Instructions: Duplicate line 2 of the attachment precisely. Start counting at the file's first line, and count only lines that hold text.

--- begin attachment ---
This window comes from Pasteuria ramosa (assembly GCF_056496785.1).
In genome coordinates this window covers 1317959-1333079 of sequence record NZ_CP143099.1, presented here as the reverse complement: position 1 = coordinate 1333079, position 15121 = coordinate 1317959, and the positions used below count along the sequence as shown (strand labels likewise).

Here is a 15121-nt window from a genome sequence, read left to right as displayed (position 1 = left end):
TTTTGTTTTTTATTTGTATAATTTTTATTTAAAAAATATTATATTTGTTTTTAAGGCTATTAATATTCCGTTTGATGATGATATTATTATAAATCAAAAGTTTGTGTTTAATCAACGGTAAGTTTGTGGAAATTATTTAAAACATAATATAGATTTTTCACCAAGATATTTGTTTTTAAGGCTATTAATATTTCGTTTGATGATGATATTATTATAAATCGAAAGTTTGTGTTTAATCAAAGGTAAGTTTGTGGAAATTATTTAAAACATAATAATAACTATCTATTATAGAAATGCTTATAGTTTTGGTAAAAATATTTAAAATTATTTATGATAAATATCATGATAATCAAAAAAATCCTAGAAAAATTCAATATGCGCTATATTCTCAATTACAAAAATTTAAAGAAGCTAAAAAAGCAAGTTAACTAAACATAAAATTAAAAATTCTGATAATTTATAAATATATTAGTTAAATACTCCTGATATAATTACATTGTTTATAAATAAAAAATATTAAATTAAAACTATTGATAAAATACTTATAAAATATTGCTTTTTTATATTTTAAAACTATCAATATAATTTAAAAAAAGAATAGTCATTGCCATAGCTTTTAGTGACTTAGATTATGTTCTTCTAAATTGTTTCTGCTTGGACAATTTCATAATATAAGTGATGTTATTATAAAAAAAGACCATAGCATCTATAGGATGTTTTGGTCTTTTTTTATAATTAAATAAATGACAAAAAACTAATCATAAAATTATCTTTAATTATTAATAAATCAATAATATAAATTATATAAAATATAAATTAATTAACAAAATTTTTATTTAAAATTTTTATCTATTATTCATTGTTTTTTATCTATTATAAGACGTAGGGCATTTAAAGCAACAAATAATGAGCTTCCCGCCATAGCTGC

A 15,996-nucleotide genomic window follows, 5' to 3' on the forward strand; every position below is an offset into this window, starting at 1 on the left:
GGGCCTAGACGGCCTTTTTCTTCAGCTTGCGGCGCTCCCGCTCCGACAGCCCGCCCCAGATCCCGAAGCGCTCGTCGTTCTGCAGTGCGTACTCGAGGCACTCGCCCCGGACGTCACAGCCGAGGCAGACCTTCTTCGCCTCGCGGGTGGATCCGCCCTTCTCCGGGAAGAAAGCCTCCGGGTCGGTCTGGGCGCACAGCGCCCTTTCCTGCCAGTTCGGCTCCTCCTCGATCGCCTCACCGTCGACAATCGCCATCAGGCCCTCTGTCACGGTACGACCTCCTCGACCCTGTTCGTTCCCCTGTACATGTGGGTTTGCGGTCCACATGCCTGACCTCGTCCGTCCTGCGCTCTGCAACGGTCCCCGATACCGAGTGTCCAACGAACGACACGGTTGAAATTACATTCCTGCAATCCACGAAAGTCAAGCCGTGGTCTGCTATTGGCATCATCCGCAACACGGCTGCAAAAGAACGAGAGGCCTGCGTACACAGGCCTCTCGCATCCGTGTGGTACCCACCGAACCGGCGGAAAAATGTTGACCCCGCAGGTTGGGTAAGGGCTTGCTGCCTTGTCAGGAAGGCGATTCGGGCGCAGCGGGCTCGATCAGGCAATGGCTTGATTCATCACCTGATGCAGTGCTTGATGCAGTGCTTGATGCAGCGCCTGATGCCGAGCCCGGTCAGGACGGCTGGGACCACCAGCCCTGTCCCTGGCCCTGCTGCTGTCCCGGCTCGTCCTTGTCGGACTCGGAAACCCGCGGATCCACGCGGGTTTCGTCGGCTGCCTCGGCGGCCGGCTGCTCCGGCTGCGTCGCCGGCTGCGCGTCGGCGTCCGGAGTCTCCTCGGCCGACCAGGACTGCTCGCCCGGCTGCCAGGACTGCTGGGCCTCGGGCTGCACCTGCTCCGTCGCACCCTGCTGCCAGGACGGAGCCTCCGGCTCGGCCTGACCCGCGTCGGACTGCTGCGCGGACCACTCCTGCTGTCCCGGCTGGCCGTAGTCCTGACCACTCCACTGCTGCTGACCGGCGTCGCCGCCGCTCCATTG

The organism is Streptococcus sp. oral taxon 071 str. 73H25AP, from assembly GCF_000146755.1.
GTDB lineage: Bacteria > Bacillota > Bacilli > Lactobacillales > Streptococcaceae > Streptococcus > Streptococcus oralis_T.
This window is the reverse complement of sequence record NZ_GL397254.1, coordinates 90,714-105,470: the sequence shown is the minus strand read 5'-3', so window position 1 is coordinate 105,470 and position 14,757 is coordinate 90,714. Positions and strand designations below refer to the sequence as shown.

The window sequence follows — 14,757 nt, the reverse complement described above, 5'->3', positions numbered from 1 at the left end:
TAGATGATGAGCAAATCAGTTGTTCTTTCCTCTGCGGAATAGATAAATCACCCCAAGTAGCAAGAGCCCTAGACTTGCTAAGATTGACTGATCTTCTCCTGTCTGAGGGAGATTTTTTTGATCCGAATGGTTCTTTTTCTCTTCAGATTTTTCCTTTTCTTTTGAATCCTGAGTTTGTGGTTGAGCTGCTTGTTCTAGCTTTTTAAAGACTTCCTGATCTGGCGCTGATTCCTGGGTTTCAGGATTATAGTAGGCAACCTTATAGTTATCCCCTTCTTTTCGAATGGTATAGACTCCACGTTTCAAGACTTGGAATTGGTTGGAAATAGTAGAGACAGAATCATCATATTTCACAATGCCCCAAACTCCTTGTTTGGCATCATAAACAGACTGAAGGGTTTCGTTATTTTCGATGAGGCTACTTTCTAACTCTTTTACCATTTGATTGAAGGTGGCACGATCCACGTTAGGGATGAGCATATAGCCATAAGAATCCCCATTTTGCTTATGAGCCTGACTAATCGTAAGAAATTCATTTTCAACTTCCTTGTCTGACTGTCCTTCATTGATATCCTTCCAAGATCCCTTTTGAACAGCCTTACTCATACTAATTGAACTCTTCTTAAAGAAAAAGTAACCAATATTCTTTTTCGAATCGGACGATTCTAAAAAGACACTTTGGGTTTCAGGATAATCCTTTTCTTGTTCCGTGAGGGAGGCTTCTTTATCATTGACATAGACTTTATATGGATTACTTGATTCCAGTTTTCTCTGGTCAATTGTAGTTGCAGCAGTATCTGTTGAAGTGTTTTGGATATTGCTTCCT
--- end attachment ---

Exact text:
In genome coordinates this window covers 1317959-1333079 of sequence record NZ_CP143099.1, presented here as the reverse complement: position 1 = coordinate 1333079, position 15121 = coordinate 1317959, and the positions used below count along the sequence as shown (strand labels likewise).